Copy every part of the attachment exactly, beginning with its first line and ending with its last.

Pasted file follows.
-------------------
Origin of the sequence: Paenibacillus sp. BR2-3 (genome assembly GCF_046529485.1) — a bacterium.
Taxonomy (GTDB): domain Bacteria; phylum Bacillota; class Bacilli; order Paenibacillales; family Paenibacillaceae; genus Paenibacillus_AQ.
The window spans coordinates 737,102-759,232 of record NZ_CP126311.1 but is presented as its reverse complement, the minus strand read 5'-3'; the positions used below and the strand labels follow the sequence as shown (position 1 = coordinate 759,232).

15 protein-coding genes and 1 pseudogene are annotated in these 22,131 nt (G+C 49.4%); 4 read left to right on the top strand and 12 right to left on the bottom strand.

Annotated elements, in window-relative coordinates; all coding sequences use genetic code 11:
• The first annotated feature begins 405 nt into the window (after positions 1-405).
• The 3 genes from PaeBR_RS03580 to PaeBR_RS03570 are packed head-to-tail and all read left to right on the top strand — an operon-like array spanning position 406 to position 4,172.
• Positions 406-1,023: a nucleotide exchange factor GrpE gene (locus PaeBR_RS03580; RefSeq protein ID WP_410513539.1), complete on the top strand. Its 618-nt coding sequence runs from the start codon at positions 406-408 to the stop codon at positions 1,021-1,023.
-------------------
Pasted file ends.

Origin of the sequence: Paenibacillus sp. BR2-3 (genome assembly GCF_046529485.1) — a bacterium.
Taxonomy (GTDB): domain Bacteria; phylum Bacillota; class Bacilli; order Paenibacillales; family Paenibacillaceae; genus Paenibacillus_AQ.
The window spans coordinates 737,102-759,232 of record NZ_CP126311.1 but is presented as its reverse complement, the minus strand read 5'-3'; the positions used below and the strand labels follow the sequence as shown (position 1 = coordinate 759,232).

15 protein-coding genes and 1 pseudogene are annotated in these 22,131 nt (G+C 49.4%); 4 read left to right on the top strand and 12 right to left on the bottom strand.

Annotated elements, in window-relative coordinates; all coding sequences use genetic code 11:
• The first annotated feature begins 405 nt into the window (after positions 1-405).
• The 3 genes from PaeBR_RS03580 to PaeBR_RS03570 are packed head-to-tail and all read left to right on the top strand — an operon-like array spanning position 406 to position 4,172.
• Positions 406-1,023: a nucleotide exchange factor GrpE gene (locus PaeBR_RS03580; RefSeq protein ID WP_410513539.1), complete on the top strand. Its 618-nt coding sequence runs from the start codon at positions 406-408 to the stop codon at positions 1,021-1,023.